2. If they don’t leave a message, then they will probably call back; or,
  3. If they don’t leave a message and they don’t call back, it probably wasn’t important.

Although my phone is on silent I do leave the vibrate function on. As my phone sits near me on my desk, I hear it vibrate if I am close enough. If I don’t hear it, or if I am focused on something else, then the above three options kick in.

When I am on-the-go, my phone is generally in my pocket. I’ll feel the vibrations, and will take the call if I am in a position to do so. When I am presenting or conducting training the phone is usually in Airplane mode to avoid interuptions altogether.

Now I occasionally I do switch the silent mode off. That’s generally reserved for when I am expecting an important call. If I am with other people, I explain this up front, if possible, and I will leave the room or the immediate area if the call comes in. For the sake of the other people, and the important call coming in, I will quickly silence any calls from other parties.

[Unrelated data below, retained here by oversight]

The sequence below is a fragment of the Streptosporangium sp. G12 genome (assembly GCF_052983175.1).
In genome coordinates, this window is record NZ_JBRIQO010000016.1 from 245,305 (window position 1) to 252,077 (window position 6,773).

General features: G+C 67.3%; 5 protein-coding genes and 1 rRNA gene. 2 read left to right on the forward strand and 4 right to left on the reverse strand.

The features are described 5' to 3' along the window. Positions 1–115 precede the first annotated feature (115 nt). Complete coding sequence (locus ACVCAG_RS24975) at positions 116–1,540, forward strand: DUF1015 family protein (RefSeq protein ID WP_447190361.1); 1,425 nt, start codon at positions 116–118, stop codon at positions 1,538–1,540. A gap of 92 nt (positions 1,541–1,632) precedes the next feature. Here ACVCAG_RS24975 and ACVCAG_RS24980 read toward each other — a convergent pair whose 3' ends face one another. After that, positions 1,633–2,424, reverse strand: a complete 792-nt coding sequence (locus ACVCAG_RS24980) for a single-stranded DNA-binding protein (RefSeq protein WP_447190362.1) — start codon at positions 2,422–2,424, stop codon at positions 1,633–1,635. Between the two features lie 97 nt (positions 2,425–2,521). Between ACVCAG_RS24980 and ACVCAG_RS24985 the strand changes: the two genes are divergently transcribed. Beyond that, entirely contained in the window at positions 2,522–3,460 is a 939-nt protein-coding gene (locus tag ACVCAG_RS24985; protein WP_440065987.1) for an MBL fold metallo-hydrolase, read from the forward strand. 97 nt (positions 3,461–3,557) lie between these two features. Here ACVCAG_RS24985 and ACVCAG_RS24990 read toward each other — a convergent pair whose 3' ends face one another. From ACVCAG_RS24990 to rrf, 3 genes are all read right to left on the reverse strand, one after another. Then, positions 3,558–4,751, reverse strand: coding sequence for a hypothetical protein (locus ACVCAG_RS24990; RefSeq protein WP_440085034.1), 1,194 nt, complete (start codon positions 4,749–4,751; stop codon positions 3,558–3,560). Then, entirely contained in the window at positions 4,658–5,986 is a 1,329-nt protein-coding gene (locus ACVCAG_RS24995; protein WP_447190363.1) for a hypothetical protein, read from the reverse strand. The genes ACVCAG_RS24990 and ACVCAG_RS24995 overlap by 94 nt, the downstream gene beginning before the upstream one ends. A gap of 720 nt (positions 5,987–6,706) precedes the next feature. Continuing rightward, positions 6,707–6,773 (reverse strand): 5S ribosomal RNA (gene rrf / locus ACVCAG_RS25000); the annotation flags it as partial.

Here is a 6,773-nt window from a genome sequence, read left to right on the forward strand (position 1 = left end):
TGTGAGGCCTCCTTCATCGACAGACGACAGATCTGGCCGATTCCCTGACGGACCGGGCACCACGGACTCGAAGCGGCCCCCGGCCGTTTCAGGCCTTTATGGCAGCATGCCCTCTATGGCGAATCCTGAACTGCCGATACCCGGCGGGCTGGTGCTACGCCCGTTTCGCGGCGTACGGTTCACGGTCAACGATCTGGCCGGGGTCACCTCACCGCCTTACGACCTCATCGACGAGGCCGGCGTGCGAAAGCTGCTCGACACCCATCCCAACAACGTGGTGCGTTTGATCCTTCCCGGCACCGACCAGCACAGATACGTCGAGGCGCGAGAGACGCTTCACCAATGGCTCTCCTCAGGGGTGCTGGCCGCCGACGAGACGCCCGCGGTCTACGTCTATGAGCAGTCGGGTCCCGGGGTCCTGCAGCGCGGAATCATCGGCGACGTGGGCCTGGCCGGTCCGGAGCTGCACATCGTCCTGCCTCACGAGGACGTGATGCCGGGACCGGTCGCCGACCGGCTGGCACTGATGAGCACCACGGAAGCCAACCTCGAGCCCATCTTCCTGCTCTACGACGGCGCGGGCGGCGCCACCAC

Phones, email, text messaging, RSS feeds and social media are all tools that can be important parts of our productivity setup. And they can all very easily become time sinks, or what I call productivity sink holes. Use notifications, ring tones and alerts wisely, and never be afraid to turn them off.